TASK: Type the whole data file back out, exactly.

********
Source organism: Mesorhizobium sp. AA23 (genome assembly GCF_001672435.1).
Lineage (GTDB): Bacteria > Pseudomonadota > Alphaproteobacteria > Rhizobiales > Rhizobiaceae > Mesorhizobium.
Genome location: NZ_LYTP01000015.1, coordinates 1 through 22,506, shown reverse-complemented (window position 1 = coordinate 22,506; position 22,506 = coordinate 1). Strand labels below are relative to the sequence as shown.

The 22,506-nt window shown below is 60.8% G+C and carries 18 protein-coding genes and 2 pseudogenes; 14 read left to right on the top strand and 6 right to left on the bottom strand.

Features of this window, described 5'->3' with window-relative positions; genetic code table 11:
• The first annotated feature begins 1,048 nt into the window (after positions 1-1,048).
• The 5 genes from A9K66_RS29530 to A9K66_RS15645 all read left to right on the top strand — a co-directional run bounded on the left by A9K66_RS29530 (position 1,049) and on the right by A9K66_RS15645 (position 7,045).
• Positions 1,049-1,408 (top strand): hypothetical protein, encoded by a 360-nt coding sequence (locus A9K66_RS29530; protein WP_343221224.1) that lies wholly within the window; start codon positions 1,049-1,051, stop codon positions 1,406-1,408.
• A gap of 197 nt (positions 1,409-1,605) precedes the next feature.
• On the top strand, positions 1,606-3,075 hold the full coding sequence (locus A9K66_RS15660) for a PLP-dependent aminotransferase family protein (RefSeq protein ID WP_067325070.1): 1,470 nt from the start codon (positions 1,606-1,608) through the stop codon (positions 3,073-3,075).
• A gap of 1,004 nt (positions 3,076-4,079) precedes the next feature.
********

Source organism: Mesorhizobium sp. AA23 (genome assembly GCF_001672435.1).
Lineage (GTDB): Bacteria > Pseudomonadota > Alphaproteobacteria > Rhizobiales > Rhizobiaceae > Mesorhizobium.
Genome location: NZ_LYTP01000015.1, coordinates 1 through 22,506, shown reverse-complemented (window position 1 = coordinate 22,506; position 22,506 = coordinate 1). Strand labels below are relative to the sequence as shown.

The 22,506-nt window shown below is 60.8% G+C and carries 18 protein-coding genes and 2 pseudogenes; 14 read left to right on the top strand and 6 right to left on the bottom strand.

Features of this window, described 5'->3' with window-relative positions; genetic code table 11:
• The first annotated feature begins 1,048 nt into the window (after positions 1-1,048).
• The 5 genes from A9K66_RS29530 to A9K66_RS15645 all read left to right on the top strand — a co-directional run bounded on the left by A9K66_RS29530 (position 1,049) and on the right by A9K66_RS15645 (position 7,045).
• Positions 1,049-1,408 (top strand): hypothetical protein, encoded by a 360-nt coding sequence (locus A9K66_RS29530; protein WP_343221224.1) that lies wholly within the window; start codon positions 1,049-1,051, stop codon positions 1,406-1,408.
• A gap of 197 nt (positions 1,409-1,605) precedes the next feature.
• On the top strand, positions 1,606-3,075 hold the full coding sequence (locus A9K66_RS15660) for a PLP-dependent aminotransferase family protein (RefSeq protein ID WP_067325070.1): 1,470 nt from the start codon (positions 1,606-1,608) through the stop codon (positions 3,073-3,075).
• A gap of 1,004 nt (positions 3,076-4,079) precedes the next feature.